Differentiable Rendering and Beyond
University of California, San Diego, USA
jeudi 12 octobre 2023, 15:30-16:30 EST
Zoom (sera envoyé aux membres de DIRO. Pour les autres, remplissez https://forms.gle/84hBE3SpUmKpRQ4K9 pour le lien)
Abstract: Computing the gradients of computer graphics models has become increasingly crucial for computer vision and machine learning in solving inverse problems, inference, or synthesizing images. When differentiating a light simulator/renderer, several challenges arise. Firstly, object boundaries and occlusion introduce discontinuities. Naive automatic differentiation would fail to account for the resulting Dirac delta signals from the differentiation of discontinuities, leading to incorrect results. Secondly, light transport simulation and its differentiation require solving a high-dimensional integral using stochastic estimators. Naive estimators of derivatives may exhibit high variance and cause divergence in gradient-based optimization. In this talk, I will discuss our recent work on new numerical methods and programming languages for addressing these challenges.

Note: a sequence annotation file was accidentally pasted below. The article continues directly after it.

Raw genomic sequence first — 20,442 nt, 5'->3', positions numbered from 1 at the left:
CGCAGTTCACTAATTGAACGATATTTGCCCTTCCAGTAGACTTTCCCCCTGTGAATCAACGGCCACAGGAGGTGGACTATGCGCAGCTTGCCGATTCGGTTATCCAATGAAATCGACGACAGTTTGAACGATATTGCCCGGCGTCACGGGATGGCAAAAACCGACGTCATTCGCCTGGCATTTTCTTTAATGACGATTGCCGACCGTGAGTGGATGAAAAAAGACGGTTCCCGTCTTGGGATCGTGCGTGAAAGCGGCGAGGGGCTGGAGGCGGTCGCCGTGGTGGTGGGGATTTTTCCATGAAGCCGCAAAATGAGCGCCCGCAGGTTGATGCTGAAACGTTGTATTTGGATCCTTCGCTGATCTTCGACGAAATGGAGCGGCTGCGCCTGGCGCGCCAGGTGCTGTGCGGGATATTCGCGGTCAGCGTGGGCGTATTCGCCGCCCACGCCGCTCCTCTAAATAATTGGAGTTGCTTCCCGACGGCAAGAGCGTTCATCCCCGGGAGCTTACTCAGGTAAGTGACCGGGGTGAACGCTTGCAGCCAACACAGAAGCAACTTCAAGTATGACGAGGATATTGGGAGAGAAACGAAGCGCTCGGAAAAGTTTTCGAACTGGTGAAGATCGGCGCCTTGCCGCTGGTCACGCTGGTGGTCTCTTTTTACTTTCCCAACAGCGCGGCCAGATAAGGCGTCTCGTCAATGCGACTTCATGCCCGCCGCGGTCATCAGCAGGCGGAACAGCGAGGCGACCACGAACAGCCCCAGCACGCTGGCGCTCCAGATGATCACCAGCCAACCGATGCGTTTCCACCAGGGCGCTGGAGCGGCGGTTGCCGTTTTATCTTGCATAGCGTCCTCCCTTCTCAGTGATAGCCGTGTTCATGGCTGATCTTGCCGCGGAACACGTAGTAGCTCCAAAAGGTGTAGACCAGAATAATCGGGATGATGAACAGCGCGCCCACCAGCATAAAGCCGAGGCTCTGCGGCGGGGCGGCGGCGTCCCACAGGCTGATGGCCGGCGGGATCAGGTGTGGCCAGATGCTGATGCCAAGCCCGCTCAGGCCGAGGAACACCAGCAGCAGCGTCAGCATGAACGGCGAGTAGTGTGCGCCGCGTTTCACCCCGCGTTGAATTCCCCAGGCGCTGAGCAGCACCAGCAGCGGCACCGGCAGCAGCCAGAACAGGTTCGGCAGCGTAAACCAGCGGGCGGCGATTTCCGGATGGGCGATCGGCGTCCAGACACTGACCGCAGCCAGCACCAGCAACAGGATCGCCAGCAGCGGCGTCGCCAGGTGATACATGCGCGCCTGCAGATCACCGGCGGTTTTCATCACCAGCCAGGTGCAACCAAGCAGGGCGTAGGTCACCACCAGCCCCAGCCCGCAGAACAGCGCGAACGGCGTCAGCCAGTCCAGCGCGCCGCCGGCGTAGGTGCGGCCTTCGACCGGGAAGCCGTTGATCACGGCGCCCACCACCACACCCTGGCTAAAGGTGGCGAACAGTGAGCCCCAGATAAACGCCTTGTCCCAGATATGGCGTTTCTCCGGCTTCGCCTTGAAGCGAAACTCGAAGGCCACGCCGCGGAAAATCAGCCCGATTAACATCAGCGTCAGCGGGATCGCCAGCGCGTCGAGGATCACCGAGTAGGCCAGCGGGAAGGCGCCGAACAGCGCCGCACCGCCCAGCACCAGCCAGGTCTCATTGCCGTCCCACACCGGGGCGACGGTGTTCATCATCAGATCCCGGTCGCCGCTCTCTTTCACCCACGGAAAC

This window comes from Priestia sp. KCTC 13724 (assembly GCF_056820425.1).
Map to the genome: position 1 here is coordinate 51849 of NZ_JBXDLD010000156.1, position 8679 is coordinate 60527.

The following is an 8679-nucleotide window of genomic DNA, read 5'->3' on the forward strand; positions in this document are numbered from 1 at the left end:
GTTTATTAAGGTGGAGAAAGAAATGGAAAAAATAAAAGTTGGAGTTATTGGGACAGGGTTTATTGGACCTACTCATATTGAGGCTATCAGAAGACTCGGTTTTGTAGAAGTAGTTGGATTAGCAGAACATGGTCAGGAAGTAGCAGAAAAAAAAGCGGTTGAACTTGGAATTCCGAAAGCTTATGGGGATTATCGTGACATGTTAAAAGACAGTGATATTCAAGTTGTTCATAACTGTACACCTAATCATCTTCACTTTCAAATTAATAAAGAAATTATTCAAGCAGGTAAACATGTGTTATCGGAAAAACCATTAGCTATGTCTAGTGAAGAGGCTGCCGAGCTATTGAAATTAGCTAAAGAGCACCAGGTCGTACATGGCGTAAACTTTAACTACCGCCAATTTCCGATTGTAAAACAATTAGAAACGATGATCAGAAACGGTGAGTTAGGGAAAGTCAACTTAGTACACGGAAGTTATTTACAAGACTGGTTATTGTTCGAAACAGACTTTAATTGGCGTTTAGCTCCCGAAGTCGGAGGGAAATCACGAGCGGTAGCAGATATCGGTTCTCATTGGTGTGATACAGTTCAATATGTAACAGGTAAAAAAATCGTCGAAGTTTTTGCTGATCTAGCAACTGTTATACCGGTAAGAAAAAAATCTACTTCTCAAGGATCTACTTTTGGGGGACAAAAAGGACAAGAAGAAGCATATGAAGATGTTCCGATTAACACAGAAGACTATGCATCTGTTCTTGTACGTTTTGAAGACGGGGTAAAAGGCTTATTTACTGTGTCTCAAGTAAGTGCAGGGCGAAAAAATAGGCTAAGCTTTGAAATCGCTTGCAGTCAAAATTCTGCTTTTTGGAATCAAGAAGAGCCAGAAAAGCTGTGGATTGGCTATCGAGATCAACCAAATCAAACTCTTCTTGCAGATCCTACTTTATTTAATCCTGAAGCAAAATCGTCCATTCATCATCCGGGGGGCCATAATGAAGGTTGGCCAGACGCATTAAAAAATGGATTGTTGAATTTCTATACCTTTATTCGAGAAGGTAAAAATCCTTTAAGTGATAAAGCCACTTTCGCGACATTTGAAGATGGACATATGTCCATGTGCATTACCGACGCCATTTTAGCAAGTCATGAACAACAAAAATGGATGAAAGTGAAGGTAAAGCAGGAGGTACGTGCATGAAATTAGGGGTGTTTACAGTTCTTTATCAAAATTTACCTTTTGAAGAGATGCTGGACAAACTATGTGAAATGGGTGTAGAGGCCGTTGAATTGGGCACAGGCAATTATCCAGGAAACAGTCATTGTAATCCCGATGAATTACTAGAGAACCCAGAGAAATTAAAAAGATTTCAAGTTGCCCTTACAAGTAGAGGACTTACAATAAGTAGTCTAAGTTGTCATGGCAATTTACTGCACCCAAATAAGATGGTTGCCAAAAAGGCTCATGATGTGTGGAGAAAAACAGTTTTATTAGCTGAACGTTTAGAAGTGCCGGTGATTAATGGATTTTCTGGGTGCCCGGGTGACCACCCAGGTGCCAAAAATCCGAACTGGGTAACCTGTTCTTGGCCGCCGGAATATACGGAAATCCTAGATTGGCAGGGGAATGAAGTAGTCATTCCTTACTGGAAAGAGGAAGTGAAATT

Bio: Tzu-Mao Li is an assistant professor at the CSE department of University of California, San Diego. He is a member of the Center for Visual Computing at UCSD. His research explores the connections between visual computing algorithms and modern data-driven methods and develops programming languages and systems for facilitating the exploration. He did a 2-year postdoc with Jonathan Ragan-Kelley at both MIT CSAIL and UC Berkeley. He did his Ph.D. in the computer graphics group at MIT CSAIL, advised by Frédo Durand. He received his B.S. and M.S. degrees in computer science and information engineering from National Taiwan University in 2011 and 2013, respectively, where I worked with Yung-Yu Chuang at the Communication and Multimedia Lab. His Ph.D. thesis "Differentiable Visual Computing" has received the ACM SIGGRAPH 2020 Outstanding Doctoral Dissertation Award. He also received the NSF CAREER Award in 2023.